Angela Lee Head of human resources, Hong Kong Trade Development Council
Our executive trainee programme takes on young people every year, which means we have been hiring members of the post-1980s generation. They will be a valuable asset for the council and we help them understand our working culture, while providing learning opportunities so they can contribute fully. Something very noticeable is their sensitivity to a fast-changing environment, which can make a big impact on our conventional ways of thinking. As they develop in their roles, younger staff can help change the mindset of older colleagues through regular interaction, keeping everyone in tune and up-to-date. While post-1980s employees may not readily accept established practices, their presence definitely keeps us abreast of the latest developments.
Executive trainees in this group go through a structured three-year career development programme. The HR team helps each trainee identify individual strengths and weaknesses, personal goals and values. More importantly, a senior member of staff acts as a mentor for each trainee. This allows them to have candid conversations and get advice and practical guidance. Such personal relationships can be of great benefit for trainees in understanding the council and acquiring alternative perspectives.
We hold regular coaching sessions and, apart from giving trainees constructive feedback on their performance, we listen and encourage them to share their views. The intention is that, if they have doubts or worries, the council will back them up and provide clear direction. In the past three years, we have recruited 21 outstanding trainees who have a real passion to serve Hong Kong.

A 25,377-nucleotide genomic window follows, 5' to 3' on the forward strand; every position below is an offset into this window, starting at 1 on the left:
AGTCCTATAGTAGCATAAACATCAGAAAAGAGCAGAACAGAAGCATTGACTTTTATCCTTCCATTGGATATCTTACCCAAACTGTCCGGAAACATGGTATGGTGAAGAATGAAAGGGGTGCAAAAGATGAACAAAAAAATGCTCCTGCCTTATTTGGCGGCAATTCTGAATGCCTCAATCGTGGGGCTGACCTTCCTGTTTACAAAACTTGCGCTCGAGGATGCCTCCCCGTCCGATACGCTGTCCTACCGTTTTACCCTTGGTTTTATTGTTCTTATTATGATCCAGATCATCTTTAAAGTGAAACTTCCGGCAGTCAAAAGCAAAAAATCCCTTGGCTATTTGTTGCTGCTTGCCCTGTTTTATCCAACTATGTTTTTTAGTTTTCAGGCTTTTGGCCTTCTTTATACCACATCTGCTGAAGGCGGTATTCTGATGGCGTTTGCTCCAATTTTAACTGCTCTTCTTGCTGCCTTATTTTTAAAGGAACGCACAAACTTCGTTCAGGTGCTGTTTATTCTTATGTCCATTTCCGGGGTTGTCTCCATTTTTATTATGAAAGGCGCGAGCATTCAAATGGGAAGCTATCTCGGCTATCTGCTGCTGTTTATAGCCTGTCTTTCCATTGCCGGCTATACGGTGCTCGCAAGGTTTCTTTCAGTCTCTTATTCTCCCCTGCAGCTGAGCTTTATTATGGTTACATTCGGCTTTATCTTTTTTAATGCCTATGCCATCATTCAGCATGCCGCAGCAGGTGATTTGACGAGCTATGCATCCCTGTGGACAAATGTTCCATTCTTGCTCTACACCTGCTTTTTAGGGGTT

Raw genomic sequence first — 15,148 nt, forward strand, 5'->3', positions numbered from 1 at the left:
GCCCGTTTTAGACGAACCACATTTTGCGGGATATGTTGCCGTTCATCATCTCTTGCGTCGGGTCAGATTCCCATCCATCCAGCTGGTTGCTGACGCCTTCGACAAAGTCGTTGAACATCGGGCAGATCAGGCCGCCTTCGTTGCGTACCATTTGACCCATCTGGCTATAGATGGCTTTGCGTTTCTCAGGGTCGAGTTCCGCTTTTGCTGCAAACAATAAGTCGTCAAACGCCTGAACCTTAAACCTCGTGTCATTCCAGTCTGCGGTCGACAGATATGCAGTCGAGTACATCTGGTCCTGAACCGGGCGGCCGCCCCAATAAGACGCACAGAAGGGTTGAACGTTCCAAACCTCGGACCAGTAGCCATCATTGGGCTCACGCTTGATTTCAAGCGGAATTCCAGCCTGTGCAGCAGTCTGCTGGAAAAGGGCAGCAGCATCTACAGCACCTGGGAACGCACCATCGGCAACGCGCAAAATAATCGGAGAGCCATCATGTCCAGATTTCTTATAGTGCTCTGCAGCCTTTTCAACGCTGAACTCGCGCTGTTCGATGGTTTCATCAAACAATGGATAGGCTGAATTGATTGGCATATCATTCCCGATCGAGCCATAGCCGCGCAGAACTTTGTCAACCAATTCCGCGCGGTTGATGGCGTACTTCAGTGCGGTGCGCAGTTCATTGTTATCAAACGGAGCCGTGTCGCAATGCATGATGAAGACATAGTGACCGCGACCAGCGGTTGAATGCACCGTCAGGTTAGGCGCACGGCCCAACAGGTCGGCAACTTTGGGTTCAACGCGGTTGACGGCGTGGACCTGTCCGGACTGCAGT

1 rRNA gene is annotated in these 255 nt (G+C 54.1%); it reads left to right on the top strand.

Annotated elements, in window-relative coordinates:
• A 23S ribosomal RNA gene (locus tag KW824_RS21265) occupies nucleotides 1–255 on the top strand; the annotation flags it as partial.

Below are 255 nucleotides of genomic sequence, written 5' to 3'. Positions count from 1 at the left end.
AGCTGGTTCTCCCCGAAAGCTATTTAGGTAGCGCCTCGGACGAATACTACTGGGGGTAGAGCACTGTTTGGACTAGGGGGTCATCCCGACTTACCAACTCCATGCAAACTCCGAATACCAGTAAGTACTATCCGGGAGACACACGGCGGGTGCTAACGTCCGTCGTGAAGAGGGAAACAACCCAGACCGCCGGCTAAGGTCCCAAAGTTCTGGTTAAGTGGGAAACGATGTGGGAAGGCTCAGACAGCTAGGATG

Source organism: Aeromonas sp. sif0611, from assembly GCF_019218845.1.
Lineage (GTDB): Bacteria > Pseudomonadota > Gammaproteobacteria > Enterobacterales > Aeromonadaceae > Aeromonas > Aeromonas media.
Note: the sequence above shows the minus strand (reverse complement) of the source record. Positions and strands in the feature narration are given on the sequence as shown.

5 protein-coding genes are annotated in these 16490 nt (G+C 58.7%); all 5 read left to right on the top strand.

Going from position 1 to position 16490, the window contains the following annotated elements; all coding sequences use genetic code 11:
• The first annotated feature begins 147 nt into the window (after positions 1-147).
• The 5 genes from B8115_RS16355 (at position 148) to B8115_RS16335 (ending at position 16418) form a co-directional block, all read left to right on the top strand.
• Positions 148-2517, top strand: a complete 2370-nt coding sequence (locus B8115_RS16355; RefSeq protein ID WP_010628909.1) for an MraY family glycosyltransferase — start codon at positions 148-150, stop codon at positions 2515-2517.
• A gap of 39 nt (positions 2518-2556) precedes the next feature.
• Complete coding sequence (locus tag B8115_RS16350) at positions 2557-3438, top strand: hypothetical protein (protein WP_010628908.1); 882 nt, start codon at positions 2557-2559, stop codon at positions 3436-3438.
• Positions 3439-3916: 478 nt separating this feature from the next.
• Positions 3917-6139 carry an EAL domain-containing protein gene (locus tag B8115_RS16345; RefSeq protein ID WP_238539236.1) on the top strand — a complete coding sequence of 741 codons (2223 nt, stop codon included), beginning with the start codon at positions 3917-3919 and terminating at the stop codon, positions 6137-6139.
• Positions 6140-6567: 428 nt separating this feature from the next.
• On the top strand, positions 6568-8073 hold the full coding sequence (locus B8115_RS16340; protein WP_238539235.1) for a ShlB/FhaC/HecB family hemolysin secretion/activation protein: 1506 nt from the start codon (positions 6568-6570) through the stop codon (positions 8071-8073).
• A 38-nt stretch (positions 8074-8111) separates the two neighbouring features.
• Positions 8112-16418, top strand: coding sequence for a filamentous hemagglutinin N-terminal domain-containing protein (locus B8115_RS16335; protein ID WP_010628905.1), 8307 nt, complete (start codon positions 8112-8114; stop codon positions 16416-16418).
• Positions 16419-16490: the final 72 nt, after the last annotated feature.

Elina Lam Yuet-wan General manager – human resources, NWS Holdings
Generally, we find that members of the post-1980s generation are smart and resourceful. They prefer close communication and coaching rather than authoritative orders or a disciplinarian approach. Also, they want the chance to show their talent, place a premium on transparency in the workplace, and expect to be valued. Their creativity, energy and tech-savvy culture may challenge the traditional style of management. Yet, it is an irreversible fact for all employers that, as more post-1980s people join the workforce, change is inevitable.
To create an energetic and fun office culture, we have introduced experiential training programmes. Since 2008, these have included Outward Bound courses and "Team Building through Cooking". At different times, staff face unfamiliar physical and mental challenges, such as rope climbing and kayaking, and learn the importance teamwork. Overnight camps provide opportunities to discuss problems. This advances staff relations and creates a stronger sense of belonging, thus improving mutual trust and respect within the organisation, which results in higher efficiency and better morale.
Figures show that our average turnover rate for new joiners was remarkably low last year at 1.96 per cent. This compares favourably with the market turnover rate which, according to the Hong Kong Institute of Human Resource Management, was 12.26 per cent. We put this down to effective HR strategies for which the company has won recognition, and industry awards for best HR practices and people management.